English Lesson: Time; Countable & Uncountable!

Michael Confusing Words, Grammar Leave a Comment


Join the club!

I have a little free time today, so I am going to head into Manhattan and visit the Metropolitan Museum. The MET is very big, and if you want to see everything, you’ll need a lot of time. I love this museum and I have been there many times. The last time I went there was over the summer. It was nice and cool!

Today I want to talk about the word time. As we said last week, there are two kinds of nouns in English, countable and uncountable. Nouns like pen, book, and banana are countable because we can count pens, books, and bananas using numbers. Nouns like water, love, and sand are not countable. The noun time has both a countable and an uncountable form.

Time #1  – “Clock Time”  –  Uncountable.

Time is represented on a clock. There are numbers on a clock, and we can look at time passing. A clock shows us hours and minutes, and we can count these. However, when the word time is used in this way, we cannot count it and there is no plural form. We can count elements of time, such as hours, minutes, days, weeks months, and years, but we cannot count the word time itself. The examples below show this use of time:

  • My trip to Boston took five hours. Not, My trip to Boston took five times.
  • It took an extra thirty minutes to get home yesterday.
  • I have a little free time today.
  • If you want to see everything, you’ll need a lot of time.
  • I don’t have too much time these days.

Time #2  – “Experience Time” – Countable.

Time can be countable when we use the word to mean experience. Just as you can count experiences, you can count the times you have done something. The examples below show this use of time:

  • I have been there many times.
  • The last time I went there was over the summer.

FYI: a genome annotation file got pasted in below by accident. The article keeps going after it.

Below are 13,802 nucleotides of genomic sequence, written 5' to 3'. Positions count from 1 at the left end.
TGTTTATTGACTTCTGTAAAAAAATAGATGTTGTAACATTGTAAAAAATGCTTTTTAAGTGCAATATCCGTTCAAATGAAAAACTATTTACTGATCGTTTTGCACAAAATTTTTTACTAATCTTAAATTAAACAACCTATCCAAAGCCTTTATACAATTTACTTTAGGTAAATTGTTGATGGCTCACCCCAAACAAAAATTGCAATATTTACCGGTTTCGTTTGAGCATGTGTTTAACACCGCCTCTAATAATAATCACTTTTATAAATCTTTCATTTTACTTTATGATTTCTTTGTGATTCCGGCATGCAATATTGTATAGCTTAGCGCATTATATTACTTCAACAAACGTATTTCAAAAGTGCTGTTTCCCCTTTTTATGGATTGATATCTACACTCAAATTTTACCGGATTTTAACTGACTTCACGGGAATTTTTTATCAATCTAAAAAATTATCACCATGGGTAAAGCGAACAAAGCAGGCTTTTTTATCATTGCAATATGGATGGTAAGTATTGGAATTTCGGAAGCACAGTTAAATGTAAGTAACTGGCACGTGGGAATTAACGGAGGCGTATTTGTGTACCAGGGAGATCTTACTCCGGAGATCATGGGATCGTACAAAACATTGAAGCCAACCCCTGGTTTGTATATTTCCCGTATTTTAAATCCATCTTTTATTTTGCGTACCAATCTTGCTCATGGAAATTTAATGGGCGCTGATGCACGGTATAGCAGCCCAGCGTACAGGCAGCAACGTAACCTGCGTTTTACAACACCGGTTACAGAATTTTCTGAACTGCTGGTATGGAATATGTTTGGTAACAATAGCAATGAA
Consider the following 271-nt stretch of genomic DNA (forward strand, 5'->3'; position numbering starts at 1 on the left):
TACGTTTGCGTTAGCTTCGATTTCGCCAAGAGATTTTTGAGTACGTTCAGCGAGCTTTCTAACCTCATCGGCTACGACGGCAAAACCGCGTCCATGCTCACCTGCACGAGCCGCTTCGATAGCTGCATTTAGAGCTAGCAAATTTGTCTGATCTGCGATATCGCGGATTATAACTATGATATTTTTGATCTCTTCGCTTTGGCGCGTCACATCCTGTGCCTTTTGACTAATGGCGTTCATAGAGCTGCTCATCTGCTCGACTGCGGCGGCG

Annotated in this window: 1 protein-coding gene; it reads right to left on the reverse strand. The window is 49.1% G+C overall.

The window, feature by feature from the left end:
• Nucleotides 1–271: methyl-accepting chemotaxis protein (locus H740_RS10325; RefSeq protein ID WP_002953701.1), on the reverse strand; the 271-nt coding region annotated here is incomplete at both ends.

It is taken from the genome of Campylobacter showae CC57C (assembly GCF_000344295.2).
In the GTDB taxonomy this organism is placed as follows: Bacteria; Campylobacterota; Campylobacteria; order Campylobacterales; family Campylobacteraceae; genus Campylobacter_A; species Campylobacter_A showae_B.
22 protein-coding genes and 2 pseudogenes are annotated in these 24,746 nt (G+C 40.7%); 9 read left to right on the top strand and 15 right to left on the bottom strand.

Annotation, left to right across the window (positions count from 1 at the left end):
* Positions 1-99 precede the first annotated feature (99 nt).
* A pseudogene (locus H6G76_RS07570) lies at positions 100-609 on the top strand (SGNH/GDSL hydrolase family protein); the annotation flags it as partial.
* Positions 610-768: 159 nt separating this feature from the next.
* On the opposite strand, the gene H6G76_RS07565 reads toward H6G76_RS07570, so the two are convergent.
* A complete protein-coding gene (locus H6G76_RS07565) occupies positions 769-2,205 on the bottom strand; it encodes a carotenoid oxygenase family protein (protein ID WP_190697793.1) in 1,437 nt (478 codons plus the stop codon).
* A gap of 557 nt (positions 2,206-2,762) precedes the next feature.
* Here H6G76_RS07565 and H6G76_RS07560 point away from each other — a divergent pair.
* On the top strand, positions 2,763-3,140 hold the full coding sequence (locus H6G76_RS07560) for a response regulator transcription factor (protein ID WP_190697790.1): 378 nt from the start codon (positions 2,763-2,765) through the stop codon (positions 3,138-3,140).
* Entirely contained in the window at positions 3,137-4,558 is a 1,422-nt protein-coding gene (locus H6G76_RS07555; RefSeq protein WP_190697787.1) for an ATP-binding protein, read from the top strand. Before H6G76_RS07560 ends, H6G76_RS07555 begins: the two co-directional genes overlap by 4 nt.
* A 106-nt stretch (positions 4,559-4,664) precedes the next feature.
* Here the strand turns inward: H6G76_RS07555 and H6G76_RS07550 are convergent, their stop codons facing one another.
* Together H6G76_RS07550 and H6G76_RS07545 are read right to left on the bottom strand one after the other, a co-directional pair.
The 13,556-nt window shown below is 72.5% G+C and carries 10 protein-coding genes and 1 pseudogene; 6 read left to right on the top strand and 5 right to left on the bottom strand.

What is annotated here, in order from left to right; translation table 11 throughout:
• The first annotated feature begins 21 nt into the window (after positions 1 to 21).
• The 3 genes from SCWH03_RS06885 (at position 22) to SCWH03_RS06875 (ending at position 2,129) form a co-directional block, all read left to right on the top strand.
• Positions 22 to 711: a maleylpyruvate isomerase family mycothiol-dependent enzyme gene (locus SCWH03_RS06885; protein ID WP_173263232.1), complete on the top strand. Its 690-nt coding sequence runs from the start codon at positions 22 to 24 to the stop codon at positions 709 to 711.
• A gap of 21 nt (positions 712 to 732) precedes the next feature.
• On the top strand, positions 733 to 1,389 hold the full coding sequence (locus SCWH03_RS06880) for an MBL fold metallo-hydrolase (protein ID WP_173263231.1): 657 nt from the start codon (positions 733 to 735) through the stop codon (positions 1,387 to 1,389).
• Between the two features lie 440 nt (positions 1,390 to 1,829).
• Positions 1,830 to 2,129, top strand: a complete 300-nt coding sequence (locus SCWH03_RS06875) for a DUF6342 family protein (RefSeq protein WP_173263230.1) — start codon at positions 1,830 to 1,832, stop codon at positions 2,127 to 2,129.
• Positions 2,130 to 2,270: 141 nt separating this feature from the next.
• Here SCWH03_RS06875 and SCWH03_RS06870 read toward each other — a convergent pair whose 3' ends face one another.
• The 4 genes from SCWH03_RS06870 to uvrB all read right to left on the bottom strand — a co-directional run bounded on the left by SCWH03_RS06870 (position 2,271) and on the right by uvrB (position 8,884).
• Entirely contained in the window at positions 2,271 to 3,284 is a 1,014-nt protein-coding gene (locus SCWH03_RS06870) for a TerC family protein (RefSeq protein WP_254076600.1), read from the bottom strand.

• Yalcin has been sailing with me a few times.
  • We have met two times before.

So when time means experience, then we can count it. Otherwise, time is uncountable. I hope you had a nice time (experience) here today. If you have more time (clock time), please check my other lessons!
If you know anyone who might be interested in this English language point, why not help them out! Just share this lesson with them. Thanks for studying today!

Show your support →

CHECK OUT MY BOOKS

Everything Your GRAMMAR BOOK Didn’t Teach You

Yes, your grammar book probably taught you the difference between during and while, but it probably didn’t teach you how we actually use those words in everyday English. This book does!

You’ll also learn how to really use phrases such as:

  • By Friday and Until Friday
  • In the end and At the end
  • I’m bored and I’m boring
  • Even if and Even though…and so much more!

You’ll also learn how to use causatives, conditionals, frequency adverbs, modal verbs, articles, and prepositions.

GET IT ON AMAZON

The English Grammar Workbook For Adults

A Self-Study Guide to Improve Functional Writing

The English Grammar Workbook for Adults is here to help improve your writing fluency so you can gain confidence while crafting emails, cover letters, conducting daily business, and personal correspondence.

No matter your current skill level, this English grammar workbook has everything you need to learn essential elements, including nouns, verbs, adjectives, adverbs, tenses, and beyond. Then, you’ll apply what you’ve learned to everyday situations you could encounter at school, at work, social situations, creative writing, online, and more.

GET IT ON AMAZON

eBOOKs & PAPERBACKS

  • happy_english_books_kobo-sony-reader

Comments

comments